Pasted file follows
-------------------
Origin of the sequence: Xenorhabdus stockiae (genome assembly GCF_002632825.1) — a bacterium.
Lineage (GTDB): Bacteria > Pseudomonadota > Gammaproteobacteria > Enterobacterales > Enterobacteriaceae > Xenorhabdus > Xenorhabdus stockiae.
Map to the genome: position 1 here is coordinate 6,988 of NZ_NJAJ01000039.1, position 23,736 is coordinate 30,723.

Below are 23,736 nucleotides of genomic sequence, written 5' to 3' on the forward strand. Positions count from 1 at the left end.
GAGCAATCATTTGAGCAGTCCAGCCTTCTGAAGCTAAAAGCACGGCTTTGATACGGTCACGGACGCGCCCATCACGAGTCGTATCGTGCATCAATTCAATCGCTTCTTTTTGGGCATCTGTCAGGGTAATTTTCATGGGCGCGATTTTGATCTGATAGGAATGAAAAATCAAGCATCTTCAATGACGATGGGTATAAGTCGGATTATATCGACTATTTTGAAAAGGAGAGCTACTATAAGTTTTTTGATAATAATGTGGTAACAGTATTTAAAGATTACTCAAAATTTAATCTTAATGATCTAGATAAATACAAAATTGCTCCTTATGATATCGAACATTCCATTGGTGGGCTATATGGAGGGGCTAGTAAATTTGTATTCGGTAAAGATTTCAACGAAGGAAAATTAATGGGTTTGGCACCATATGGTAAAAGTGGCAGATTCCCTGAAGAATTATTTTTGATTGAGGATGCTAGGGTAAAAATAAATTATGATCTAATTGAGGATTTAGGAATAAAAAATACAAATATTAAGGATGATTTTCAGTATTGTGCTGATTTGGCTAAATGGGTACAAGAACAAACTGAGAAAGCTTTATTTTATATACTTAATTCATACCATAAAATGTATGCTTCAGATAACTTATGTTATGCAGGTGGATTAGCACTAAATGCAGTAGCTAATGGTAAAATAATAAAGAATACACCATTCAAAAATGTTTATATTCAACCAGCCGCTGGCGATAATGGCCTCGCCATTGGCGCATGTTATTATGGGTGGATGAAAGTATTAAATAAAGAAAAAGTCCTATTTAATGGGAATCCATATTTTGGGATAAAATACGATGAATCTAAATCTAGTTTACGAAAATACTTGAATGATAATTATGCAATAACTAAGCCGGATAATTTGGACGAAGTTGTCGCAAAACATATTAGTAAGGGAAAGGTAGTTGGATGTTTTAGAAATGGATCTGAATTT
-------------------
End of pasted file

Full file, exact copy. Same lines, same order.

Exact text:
Origin of the sequence: Xenorhabdus stockiae (genome assembly GCF_002632825.1) — a bacterium.
Lineage (GTDB): Bacteria > Pseudomonadota > Gammaproteobacteria > Enterobacterales > Enterobacteriaceae > Xenorhabdus > Xenorhabdus stockiae.
Map to the genome: position 1 here is coordinate 6,988 of NZ_NJAJ01000039.1, position 23,736 is coordinate 30,723.

Below are 23,736 nucleotides of genomic sequence, written 5' to 3' on the forward strand. Positions count from 1 at the left end.
GAGCAATCATTTGAGCAGTCCAGCCTTCTGAAGCTAAAAGCACGGCTTTGATACGGTCACGGACGCGCCCATCACGAGTCGTATCGTGCATCAATTCAATCGCTTCTTTTTGGGCATCTGTCAGGGTAATTTTCATGGGCGCGATTTTGATCTGATAGGAATGAAAAATCAAGCATCTTCAATGACGATGGGTATAAGTCGGATTATATCGACTATTTTGAAAAGGAGAGCTACTATAAGTTTTTTGATAATAATGTGGTAACAGTATTTAAAGATTACTCAAAATTTAATCTTAATGATCTAGATAAATACAAAATTGCTCCTTATGATATCGAACATTCCATTGGTGGGCTATATGGAGGGGCTAGTAAATTTGTATTCGGTAAAGATTTCAACGAAGGAAAATTAATGGGTTTGGCACCATATGGTAAAAGTGGCAGATTCCCTGAAGAATTATTTTTGATTGAGGATGCTAGGGTAAAAATAAATTATGATCTAATTGAGGATTTAGGAATAAAAAATACAAATATTAAGGATGATTTTCAGTATTGTGCTGATTTGGCTAAATGGGTACAAGAACAAACTGAGAAAGCTTTATTTTATATACTTAATTCATACCATAAAATGTATGCTTCAGATAACTTATGTTATGCAGGTGGATTAGCACTAAATGCAGTAGCTAATGGTAAAATAATAAAGAATACACCATTCAAAAATGTTTATATTCAACCAGCCGCTGGCGATAATGGCCTCGCCATTGGCGCATGTTATTATGGGTGGATGAAAGTATTAAATAAAGAAAAAGTCCTATTTAATGGGAATCCATATTTTGGGATAAAATACGATGAATCTAAATCTAGTTTACGAAAATACTTGAATGATAATTATGCAATAACTAAGCCGGATAATTTGGACGAAGTTGTCGCAAAACATATTAGTAAGGGAAAGGTAGTTGGATGTTTTAGAAATGGATCTGAATTT